New laws for 2003 |

New laws for 2003

Well we are finally getting around to highlighting a few of the more than 1000 new bills signed into law in 2002.

Construction defects

Contractors and developers selling new homes must comply with SB 800, which we briefed several weeks ago. Builders have the right to repair construction defects before a homeowner can sue. The deadlines to sue for different construction defects have been changed depending on the type of claim e.g., electrical, plumbing, roofing. Buyers of new homes must be given warranties. Generals should change their contracts to require subs to comply with SB 800. This is an “ugly” law.

Inmate DNA

A controversial measure allows law enforcement and prison officials to use reasonable force to collect blood and saliva samples from inmates to obtain DNA profiles to enter into the State’s DNA data base. The data is used to match suspects with biological evidence from unsolved crimes. I smile every time I read a case where a criminal is belatedly brought to justice from DNA evidence.

Domestic partners

Registered domestic partners may now inherit property under the same in testate (no will) succession laws as married couples.

Gun liability

A pair of bills repeals the special immunity from lawsuits granted to gun makers by the legislature in 1983.

The new laws were proposed after the California Supreme Court held that the maker of the fingerprint resistant weapons used in San Francisco’s 101 California massacre could not be held liable because of the special immunity. I support the repeal, but question the right to hold gun manufacturers responsible for crimes committed by their guns, unless the gun is a type designed and marketed for no good purposes.


Three new landlord and tenant bills were passed, which we previously wrote up in the Law Review.

Damages for bad faith retention of a security deposit have been increased from $600 to twice the amount of the security.

In another, an owner of residential property with a month-to-month tenancy must give at least 60 days’ notice prior to terminating the tenancy if the tenant has resided on the property for more than one year. In the third bill, tenants have the right to have the landlord inspect the premises just prior to termination.

Childhood sexual abuse

Senate Pro Tem John Burton has had a busy year.

One of his new bills extends the deadline to sue for childhood sexual abuse against a knowledgeable, involved third party who is not the perpetrator of the sexual abuse.

What prominent church was he thinking of?

Gender violence

There is now a civil cause of action for victims of gender violence.

Cable companies

An addition to the civil code requirements for retailers and cable TV companies to agree with consumers to a 4-hour period within which a delivery, service, or repair will take place, and increases to $600 the total amount of damages that a small claims court can award for violation of these laws.

Auto accidents

In one of the few significant new laws enacted in 2002, the one-year deadline to sue for a personal injury, wrongful death or assault and battery has been extended from one year to two years.

The change applies to accidents after Jan. 1, 2003, but retroactively to victims of 9-11.

So if you are injured in an auto accident, you have two years to sue, like Nevada and most states.

Skateboard parks

A change to the health and safety code extends to Jan. 1, 2008, the sunset date for laws protecting public skateboard parks from liability for injuries suffered for persons 14 years of age or older.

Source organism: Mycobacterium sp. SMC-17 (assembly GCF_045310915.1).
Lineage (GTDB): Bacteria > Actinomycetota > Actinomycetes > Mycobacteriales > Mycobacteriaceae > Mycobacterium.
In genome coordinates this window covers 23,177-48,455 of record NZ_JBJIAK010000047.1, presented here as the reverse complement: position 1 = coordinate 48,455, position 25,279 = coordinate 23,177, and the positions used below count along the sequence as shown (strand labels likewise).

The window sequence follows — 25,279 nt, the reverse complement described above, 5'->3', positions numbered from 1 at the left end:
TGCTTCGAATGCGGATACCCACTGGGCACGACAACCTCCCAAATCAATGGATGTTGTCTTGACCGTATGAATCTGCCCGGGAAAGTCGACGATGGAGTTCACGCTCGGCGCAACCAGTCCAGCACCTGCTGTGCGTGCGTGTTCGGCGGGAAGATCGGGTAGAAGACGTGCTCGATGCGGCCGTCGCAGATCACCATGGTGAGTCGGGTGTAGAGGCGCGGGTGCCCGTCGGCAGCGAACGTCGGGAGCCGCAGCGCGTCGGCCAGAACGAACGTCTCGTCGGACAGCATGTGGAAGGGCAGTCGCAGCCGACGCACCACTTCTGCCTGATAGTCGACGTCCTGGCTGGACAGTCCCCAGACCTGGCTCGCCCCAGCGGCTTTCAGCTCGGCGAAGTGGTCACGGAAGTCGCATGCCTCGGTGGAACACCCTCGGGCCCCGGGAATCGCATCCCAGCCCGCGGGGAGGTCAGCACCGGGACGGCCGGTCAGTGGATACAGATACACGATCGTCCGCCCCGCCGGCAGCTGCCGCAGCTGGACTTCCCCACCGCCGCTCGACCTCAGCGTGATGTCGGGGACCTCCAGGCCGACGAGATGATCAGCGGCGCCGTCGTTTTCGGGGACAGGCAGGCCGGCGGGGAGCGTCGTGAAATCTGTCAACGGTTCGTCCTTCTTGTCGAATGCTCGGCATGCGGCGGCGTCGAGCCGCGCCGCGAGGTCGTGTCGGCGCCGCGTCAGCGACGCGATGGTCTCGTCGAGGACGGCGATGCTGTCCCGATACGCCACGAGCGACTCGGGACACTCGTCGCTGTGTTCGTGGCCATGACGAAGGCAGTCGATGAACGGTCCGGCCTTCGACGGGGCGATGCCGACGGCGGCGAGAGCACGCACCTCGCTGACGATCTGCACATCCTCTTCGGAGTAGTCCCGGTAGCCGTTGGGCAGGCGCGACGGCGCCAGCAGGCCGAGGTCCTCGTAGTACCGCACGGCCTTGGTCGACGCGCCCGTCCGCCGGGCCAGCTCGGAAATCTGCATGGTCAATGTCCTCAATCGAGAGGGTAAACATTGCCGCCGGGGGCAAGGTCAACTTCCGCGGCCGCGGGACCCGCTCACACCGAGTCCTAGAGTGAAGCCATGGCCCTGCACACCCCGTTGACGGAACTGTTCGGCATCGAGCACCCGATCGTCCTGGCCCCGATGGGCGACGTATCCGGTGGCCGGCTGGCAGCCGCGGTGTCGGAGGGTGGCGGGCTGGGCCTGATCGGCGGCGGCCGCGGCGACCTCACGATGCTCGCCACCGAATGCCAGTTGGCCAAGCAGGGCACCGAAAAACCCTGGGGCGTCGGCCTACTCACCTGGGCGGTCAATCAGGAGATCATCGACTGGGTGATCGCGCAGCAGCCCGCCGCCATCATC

Weapons of mass destruction

Several new laws expand the definition of weapons of mass destruction – none tell President Bush where to find them in Iraq.


The definition of stalking deletes the requirement that a defendant must have intended to cause fear to a victim, and requires instead that a stalker reasonably should have known that his or her conduct would place the victim in reasonable fear.

Domestic violence

There are at least a dozen new laws generally expanding the crimes of domestic violence as well as child abuse and elder abuse.

Sick leave

Employers may not discipline or demote employees who use sick leave to attend to an illness of a child, parent, spouse or domestic partner.

American flag

Local government agencies may not prohibit or restrict an employee of the agency from displaying an American flag or representation of a flag on his or her person or at his or her work place.

Jury duty

A change in the Code of Civil Procedures eliminates mileage reimbursement to trial court jurors for the first day of service, and increases the reimbursement rate beginning on the second day of service from 15 cents per mile to 34 cents per mile.

Exhibition of speed

Senator Perata’s bill allows for the impoundment of vehicles used in reckless driving or in “exhibition of speed” violations, so if you like your car, slow down.

Jet skiing at night

This law prohibits any person from operating a personal watercraft at any time between sunset and sunrise.


As we reported previously, if you are under 18 you must wear a helmet while operating a non-motorized scooter or skateboard, wearing in-line or roller skates, or riding as a passenger on a non-motorized scooter or skateboard.

Pet disclosure

Pet merchants, including retail chains, independent stores and salesmen at fairs, must provide a written description of the traits and tips on feeding and care for each pet they sell.

This wins my award for the most ridiculous law of 2002. I bet some legislator “feels good” about this piece of governmental intrusion.

Jim Porter is an attorney with Porter-Simon, with offices in Truckee, South Lake Tahoe and Reno. He is a mediator and was the Governor’s appointee to the Bipartisan McPherson Commission and the California Fair Political Practices Commission. He may be reached at or at the firm’s web site

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